Stretchable electronics offers unsurpassed mechanical compliance on complex or soft surfaces like the human skin and organs. With uncompromised stretchablility, microfluidic processing offers high possibility to make high performance stretchable electronics. Hence, it is very important to find a good solution to make such kind of stretchable electronics.
Here, with a newly introduced tape transfer printing technique, we present here a new direction to pattern liquid alloys on elastic substrates. By rolling printing or atomized spraying of a liquid alloy onto a soft surface with a tape transferred adhesive mask, a universal fabrication process is provided for high quality patterns of liquid conductors in a meter scale. With this tape transfer printing technique, we can print any pattern on the elastic substrate, which can be done the traditional stencil printing. With the developed technology, we present here an integrated radio frequency identify tag, which showed the robustness of the packaged hybrid integrated system when stretched at 50% in 3,000 cycles. Further developed with a multilayer fabrication technique, a microfluidic stretchable wireless power transfer device with an integrated LED was demonstrated, which could survive cycling between 0% and 25% strain over 1,000 times.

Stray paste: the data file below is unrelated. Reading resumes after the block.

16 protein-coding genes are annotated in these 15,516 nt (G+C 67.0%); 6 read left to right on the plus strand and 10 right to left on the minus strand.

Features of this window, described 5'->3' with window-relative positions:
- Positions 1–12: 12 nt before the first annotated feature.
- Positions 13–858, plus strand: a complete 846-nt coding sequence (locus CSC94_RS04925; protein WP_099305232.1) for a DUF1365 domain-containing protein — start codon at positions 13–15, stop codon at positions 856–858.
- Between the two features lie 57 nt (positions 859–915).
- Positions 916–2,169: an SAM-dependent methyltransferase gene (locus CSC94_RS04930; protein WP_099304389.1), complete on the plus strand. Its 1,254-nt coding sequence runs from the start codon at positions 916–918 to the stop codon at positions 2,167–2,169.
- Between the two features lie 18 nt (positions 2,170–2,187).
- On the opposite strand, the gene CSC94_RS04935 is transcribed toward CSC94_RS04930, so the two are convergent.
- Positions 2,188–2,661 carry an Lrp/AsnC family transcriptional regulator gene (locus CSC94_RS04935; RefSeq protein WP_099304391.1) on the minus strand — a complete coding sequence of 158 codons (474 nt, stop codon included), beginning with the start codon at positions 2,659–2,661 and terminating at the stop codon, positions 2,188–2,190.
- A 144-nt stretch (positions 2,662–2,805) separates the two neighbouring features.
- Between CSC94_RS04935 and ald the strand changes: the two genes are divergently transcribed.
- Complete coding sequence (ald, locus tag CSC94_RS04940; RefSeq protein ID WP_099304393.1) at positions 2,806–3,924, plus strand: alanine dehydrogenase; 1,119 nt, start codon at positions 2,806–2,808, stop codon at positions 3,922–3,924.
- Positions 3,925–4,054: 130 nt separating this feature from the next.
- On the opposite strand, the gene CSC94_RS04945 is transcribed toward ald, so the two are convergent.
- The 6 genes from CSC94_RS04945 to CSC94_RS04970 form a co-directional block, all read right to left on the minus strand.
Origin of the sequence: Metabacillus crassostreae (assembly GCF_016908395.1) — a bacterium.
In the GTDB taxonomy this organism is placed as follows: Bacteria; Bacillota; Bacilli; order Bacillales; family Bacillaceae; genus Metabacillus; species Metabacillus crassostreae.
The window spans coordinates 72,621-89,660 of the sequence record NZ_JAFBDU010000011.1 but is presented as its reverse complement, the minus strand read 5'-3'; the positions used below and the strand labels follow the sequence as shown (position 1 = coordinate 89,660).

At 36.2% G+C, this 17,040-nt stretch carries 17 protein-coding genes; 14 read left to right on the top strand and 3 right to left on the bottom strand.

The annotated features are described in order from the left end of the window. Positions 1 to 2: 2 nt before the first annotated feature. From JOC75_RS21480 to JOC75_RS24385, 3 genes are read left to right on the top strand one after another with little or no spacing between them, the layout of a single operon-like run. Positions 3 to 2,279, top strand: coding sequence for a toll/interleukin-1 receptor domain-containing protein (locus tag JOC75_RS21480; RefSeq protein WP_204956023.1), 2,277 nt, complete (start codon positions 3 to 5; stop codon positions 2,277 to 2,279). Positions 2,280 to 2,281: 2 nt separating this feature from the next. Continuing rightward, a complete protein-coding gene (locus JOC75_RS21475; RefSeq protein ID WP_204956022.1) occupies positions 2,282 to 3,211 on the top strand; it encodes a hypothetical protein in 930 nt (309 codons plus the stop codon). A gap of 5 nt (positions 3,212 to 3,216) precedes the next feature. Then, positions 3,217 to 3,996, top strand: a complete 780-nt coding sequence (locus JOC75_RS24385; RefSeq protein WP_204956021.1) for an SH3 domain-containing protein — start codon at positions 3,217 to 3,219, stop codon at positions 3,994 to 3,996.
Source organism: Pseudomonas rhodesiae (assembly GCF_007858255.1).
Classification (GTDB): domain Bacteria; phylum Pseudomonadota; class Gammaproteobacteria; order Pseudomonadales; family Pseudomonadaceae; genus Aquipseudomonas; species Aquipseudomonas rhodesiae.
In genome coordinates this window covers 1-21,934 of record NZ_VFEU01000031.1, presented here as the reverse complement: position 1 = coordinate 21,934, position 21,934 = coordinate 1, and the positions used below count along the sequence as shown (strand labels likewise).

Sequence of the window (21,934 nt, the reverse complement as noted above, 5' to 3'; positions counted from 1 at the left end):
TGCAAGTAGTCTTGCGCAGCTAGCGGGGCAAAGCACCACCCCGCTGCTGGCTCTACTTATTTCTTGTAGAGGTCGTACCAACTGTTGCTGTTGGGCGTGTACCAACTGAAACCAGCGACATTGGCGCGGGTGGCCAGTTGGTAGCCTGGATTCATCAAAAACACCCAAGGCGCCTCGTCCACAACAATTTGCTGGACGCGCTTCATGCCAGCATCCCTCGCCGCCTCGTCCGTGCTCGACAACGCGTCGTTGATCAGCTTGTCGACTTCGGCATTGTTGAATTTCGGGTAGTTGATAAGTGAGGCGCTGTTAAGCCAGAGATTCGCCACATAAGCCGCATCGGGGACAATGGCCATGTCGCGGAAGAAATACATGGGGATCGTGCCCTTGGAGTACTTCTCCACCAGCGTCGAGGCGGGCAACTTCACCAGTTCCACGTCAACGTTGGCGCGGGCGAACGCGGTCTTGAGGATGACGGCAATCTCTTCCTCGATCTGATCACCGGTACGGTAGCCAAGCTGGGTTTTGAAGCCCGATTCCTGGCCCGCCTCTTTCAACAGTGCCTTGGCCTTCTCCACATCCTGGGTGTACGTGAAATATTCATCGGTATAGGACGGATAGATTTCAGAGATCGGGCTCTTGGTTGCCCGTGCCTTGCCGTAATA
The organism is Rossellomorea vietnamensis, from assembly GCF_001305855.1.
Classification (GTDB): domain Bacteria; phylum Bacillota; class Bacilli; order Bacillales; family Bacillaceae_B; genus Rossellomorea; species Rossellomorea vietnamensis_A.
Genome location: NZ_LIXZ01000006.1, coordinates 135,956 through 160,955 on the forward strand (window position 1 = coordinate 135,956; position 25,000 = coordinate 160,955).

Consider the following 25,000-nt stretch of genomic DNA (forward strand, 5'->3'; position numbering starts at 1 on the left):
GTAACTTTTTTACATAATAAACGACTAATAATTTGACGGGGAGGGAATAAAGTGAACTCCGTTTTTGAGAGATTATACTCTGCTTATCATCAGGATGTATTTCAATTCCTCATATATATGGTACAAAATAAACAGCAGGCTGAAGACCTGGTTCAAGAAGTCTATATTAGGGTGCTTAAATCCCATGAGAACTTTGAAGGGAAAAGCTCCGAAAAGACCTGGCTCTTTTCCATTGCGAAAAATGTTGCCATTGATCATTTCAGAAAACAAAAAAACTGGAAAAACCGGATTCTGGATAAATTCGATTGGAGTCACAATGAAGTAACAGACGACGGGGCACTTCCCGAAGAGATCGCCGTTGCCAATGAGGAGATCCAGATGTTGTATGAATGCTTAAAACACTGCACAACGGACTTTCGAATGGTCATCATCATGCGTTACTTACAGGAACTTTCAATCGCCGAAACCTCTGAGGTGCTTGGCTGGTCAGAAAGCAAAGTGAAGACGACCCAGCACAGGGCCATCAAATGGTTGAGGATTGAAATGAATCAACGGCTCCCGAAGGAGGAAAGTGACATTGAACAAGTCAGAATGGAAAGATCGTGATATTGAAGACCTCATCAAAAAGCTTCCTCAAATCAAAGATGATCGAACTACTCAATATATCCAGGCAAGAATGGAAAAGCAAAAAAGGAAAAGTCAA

Briefly, the process of tape transfer printing of a liquid alloy is summarized here:
- 1. PDMS substrate was prepared on a rigid support and half-cured on a hot plate.
- 2. A mask for patterning liquid alloy was designed and cut by a cut plotter.
- 3. Then gently, the tape mask on the transfer tape was transferred to the as-prepared half-cured PDMS substrate through the laminated transfer tape after removing the unnecessary patterns.
- 4. The liquid alloy was printed with a sponge head roller by rolling it over several times or atomizing printing with an airbrush scanning.
- 5. The printed liquid alloy patterns were ready, by slowly peeling the tape mask off from the substrate.
- 6. With optional integrating rigid components with so-called localized stiff cells, the liquid alloy circuits were encapsulated with a secondary PDMS layer. This processing can be stacked further for a multilayer fabrication.
This technique is able to pattern high quality, uniform and clear patterns of 500 μm wide lines with lengths near a meter. A microfluidic RFID and wireless power transfer device were successfully demonstrated with excellent mechanical stretchability as well as good performance.
In conclusion, our work demonstrated a versatile liquid alloy patterning technique on soft substrates based on tape transferred adhesive masking, and deposition of a liquid alloy. Further improvement and optimization of this process technique could offer higher resolution and repeatability, and create new opportunities to introduce advanced functions in conformal devices, intelligent systems on the skin or what could be implanted for man-machine communication.
Zhigang WU , 2015.
ASME 2015 International Mechanical Engineering Congress & Exposition, November 13-19, 2015, Houston, Texas